When writers want a generic-sounding “Main Street” sort of business name, their default is often “A1 Cleaning” or “AAA Insurance” or something else starting with “A.”
The phone book.
Back in the days when the phone book was still how people found businesses, putting an “A” at the start of your business name moved you to the top of the list in your particular section. Putting two “As” meant moving above all the other businesses with just one “A.” And putting three “As” was even better, until some jerk came along and realized that an A followed by a number would trump any number of “As” in a row.
Moral of the story: no matter what sorting method you choose, someone is going to figure out how to move to the top of it.
Witness the Amazon Kindle store’s erotica ebooks, sorted by “Publication Date”:
Time traveling porn! It’s a miracle!
Want to know what people will be jacking off to in 2030? Turns out Simon & Schuster can answer that for you. And those titles are all from Simon & Schuster (their “Digital Sales Inc”), which suggests that this is one company’s S.O.P. rather than a widespread practice among ebook authors.
Now, you have to manually choose to sort by publication date. Amazon’s default sorting method is “New and Popular,” which is a whole different algorithm to game. That one relies more on feedback, “starring,” reviews, and other user-submitted data.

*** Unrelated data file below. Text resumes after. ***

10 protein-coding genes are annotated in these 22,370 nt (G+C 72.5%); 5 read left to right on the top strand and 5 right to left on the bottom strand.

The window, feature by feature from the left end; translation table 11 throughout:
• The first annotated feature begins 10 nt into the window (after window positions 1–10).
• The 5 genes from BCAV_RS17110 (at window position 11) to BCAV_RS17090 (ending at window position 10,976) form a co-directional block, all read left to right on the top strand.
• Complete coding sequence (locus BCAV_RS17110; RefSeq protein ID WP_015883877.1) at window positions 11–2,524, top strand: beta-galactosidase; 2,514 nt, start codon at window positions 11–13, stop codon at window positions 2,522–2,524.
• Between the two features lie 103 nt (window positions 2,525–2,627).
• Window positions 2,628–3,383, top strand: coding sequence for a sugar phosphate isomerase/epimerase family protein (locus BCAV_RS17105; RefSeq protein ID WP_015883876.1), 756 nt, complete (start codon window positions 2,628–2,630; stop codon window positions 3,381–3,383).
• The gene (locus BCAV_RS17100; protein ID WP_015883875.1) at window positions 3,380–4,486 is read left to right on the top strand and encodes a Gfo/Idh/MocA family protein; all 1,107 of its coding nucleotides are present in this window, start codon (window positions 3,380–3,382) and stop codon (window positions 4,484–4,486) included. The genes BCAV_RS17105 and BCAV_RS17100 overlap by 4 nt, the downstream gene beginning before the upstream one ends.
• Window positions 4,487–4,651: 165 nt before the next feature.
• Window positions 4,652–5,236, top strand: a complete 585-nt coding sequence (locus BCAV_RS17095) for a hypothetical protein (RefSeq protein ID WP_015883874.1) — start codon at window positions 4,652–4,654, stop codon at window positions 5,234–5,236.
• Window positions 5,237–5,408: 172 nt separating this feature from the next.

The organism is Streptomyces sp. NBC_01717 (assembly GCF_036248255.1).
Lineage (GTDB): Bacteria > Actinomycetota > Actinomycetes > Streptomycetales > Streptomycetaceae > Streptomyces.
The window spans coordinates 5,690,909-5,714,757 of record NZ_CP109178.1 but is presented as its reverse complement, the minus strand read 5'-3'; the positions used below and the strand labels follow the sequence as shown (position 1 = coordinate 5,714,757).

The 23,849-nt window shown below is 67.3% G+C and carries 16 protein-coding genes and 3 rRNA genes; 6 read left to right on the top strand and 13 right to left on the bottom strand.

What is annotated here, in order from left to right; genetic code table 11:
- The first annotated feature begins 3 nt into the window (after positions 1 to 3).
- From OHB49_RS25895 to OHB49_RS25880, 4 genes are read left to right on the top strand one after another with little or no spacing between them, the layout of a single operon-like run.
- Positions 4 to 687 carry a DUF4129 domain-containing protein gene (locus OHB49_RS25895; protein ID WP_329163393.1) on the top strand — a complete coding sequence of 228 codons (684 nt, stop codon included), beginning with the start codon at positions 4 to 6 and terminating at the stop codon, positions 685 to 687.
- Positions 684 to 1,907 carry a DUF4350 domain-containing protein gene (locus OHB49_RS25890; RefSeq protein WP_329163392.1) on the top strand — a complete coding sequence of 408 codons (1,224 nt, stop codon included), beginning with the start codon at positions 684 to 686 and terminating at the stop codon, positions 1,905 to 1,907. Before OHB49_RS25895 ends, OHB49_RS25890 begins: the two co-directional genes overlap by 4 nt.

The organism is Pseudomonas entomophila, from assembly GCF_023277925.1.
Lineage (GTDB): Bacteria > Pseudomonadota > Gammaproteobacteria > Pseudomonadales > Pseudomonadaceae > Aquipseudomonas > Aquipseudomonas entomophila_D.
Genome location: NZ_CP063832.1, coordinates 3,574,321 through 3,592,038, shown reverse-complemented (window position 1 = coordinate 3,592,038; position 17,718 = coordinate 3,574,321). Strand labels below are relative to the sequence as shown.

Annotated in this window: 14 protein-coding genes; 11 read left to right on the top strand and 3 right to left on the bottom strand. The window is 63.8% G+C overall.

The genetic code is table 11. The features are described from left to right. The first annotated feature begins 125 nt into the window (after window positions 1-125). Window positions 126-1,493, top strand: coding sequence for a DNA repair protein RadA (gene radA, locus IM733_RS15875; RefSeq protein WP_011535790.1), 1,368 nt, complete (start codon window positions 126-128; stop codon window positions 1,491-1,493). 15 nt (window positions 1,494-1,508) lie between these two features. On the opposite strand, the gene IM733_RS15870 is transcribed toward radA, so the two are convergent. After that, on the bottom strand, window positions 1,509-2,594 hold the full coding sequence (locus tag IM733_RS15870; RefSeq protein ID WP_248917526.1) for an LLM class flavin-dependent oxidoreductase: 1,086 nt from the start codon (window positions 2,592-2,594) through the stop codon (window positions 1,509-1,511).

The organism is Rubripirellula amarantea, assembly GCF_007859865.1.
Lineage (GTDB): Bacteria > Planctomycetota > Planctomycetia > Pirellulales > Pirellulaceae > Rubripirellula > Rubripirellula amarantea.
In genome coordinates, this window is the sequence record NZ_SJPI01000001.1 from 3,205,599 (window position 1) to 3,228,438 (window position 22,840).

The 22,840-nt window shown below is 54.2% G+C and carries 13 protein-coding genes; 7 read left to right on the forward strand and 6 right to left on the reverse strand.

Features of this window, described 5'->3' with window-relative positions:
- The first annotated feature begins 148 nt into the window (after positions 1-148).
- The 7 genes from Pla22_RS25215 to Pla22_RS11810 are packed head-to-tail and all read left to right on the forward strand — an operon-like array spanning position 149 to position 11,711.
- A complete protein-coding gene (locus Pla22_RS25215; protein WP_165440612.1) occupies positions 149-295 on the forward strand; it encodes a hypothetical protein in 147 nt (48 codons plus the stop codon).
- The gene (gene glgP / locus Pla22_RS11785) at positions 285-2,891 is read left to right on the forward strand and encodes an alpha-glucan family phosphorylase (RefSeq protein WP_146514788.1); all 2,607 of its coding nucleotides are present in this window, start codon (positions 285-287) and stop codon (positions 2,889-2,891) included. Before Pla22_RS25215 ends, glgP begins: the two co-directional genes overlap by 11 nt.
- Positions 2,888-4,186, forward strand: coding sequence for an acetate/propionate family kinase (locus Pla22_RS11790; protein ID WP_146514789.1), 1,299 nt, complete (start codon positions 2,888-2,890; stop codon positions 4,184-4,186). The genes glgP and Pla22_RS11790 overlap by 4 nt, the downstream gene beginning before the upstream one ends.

So much like the AAA and A1 business names in the old phone books, there’s a limited benefit to the time-traveling porn phenomenon.
I don’t know why Simon & Schuster has decided it was worth buggering the system in this particular manner. You can’t download the future-porn ebooks (though you can pre-order to reserve them, so that you’ll have some hot sexy words waiting for you in 2030 I guess?). And most of them aren’t available in hard copy, so S&S isn’t making any money here. They’re just bumping other people off the front page for…competition of some kind somehow? I honestly don’t know.
But that’s why I write porn instead of working for a giant publishing conglomerate, I guess.
Simon & Schuster — more like “Simony & Shyster,” amirite?
But really, not that big of a deal. Just entertaining.